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Criminal Law & Procedure: Appeals:Records on Appeal

Criminal Law & Procedure: Appeals: Reviewability: Preservation for Review

A bill of exception is an objection to a ruling or an action on the part of a trial court. The bill of exception shows the trial court's ruling or action that is not set forth in the trial court's record. The bill of exception is used to explain the circumstances and the evidence regarding the objection.

Because an appellant has the burden of providing a record for an appellate court, a bill of exception may be used to provide such a record. It may be used to show a trial court's ruling, action, or failure to act, such as a failure to read a defendant's indictment or information.

A bill of exception may not be used to make an assertion regarding matters that were not presented to a trial court or which did not occur during the course of a trial. If an alleged error depends upon the trial court's nonverbal actions, the bill of exception must describe the trial court's nonverbal action.

A bill of exception must be filed within a certain number of days after a defendant's sentence has been pronounced or after the defendant's sentence has been suspended. If the defendant has filed a motion for a new trial, the time period for filing the bill of exception is usually extended. The time for filing the bill of exception may also be extended upon the filing of a motion for an extension of time.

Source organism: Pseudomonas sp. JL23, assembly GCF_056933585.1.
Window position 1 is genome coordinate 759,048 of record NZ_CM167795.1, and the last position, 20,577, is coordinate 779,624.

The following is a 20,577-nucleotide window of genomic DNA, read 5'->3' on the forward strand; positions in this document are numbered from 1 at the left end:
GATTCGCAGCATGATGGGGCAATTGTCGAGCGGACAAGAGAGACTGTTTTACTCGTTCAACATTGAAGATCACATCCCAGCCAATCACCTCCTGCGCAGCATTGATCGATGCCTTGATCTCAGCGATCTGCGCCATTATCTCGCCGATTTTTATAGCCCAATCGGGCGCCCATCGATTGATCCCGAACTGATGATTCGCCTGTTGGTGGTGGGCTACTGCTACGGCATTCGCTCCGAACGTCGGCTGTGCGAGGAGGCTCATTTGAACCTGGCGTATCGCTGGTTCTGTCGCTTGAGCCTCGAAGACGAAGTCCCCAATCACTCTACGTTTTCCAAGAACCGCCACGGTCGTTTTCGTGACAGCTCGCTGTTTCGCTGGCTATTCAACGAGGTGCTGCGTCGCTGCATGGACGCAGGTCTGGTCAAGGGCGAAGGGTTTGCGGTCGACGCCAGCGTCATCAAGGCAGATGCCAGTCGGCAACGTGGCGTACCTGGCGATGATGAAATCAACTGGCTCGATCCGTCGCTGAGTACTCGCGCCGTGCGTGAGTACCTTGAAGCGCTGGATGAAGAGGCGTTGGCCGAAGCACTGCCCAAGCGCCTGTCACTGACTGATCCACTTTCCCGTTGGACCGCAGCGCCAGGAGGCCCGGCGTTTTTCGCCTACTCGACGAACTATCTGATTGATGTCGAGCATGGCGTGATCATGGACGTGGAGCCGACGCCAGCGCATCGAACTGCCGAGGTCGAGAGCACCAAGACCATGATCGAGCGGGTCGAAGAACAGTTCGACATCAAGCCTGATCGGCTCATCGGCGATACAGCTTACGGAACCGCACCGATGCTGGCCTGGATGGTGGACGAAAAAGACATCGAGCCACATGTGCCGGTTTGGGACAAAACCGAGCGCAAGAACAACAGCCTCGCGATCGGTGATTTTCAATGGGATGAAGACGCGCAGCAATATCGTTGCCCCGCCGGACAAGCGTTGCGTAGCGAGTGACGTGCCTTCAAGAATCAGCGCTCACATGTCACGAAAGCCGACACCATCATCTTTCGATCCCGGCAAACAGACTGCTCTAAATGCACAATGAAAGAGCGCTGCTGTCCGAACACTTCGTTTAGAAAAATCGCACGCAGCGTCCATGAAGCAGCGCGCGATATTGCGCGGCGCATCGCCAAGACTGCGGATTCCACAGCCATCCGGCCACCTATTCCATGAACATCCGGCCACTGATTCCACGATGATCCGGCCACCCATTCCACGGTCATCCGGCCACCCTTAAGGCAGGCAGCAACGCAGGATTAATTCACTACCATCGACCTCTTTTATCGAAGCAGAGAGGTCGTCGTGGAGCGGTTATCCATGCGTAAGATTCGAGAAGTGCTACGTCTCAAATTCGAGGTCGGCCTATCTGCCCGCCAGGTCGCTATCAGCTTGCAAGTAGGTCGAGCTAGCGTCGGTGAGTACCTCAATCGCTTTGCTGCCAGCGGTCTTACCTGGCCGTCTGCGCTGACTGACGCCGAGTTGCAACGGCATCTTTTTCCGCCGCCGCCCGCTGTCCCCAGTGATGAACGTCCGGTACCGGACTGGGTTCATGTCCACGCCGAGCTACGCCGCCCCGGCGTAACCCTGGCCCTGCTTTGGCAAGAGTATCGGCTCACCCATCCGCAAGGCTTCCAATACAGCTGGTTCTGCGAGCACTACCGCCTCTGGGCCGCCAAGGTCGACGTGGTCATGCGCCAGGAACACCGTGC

After a defendant files a bill of exception, the defendant must present the bill to the trial judge. The trial judge will submit the bill to the prosecuting attorney. If the prosecuting attorney agrees with the bill, the judge signs the bill and files it with the clerk of the court. If the prosecuting attorney does not agree with the bill, the trial judge may make suggestions regarding the bill in order for the bill to accurately reflect the trial court's proceedings. If the defendant agrees with the suggestions, the trial judge will sign the bill and will file it with the clerk. If the defendant does not agree with the suggestions, the trial judge must return the bill. The trial judge then prepares, signs, and files a bill of exceptions that presents his or her view of his or her ruling.

If a trial judge prepares, signs, and files a bill of exceptions, a defendant may file a bystander's bill. The bystander's bill must contain affidavits from persons who observed the trial judge's ruling. The bystander cannot be connected with the defendant's case. On appeal, an appellate court will review the bystander's bill or the bill of exceptions as part of the record.

Copyright 2014 LexisNexis, a division of Reed Elsevier Inc.

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